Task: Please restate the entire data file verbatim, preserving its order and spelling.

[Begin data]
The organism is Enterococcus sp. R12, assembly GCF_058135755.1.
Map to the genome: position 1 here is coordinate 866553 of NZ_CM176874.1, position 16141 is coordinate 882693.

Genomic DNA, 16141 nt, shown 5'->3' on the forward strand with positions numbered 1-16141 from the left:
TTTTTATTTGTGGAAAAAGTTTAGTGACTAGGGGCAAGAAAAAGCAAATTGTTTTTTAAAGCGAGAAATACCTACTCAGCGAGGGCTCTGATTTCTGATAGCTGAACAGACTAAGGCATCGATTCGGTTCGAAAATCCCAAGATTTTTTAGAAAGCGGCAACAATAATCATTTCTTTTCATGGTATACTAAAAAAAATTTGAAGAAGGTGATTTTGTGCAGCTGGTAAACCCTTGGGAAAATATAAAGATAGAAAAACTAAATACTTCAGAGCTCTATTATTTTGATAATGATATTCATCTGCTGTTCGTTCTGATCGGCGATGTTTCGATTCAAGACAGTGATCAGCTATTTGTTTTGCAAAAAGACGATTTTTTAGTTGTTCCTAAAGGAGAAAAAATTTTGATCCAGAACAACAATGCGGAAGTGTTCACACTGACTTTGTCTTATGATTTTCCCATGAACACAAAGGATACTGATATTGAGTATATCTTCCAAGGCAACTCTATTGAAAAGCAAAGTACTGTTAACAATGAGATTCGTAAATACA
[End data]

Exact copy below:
The organism is Enterococcus sp. R12, assembly GCF_058135755.1.
Map to the genome: position 1 here is coordinate 866553 of NZ_CM176874.1, position 16141 is coordinate 882693.

Genomic DNA, 16141 nt, shown 5'->3' on the forward strand with positions numbered 1-16141 from the left:
TTTTTATTTGTGGAAAAAGTTTAGTGACTAGGGGCAAGAAAAAGCAAATTGTTTTTTAAAGCGAGAAATACCTACTCAGCGAGGGCTCTGATTTCTGATAGCTGAACAGACTAAGGCATCGATTCGGTTCGAAAATCCCAAGATTTTTTAGAAAGCGGCAACAATAATCATTTCTTTTCATGGTATACTAAAAAAAATTTGAAGAAGGTGATTTTGTGCAGCTGGTAAACCCTTGGGAAAATATAAAGATAGAAAAACTAAATACTTCAGAGCTCTATTATTTTGATAATGATATTCATCTGCTGTTCGTTCTGATCGGCGATGTTTCGATTCAAGACAGTGATCAGCTATTTGTTTTGCAAAAAGACGATTTTTTAGTTGTTCCTAAAGGAGAAAAAATTTTGATCCAGAACAACAATGCGGAAGTGTTCACACTGACTTTGTCTTATGATTTTCCCATGAACACAAAGGATACTGATATTGAGTATATCTTCCAAGGCAACTCTATTGAAAAGCAAAGTACTGTTAACAATGAGATTCGTAAATACA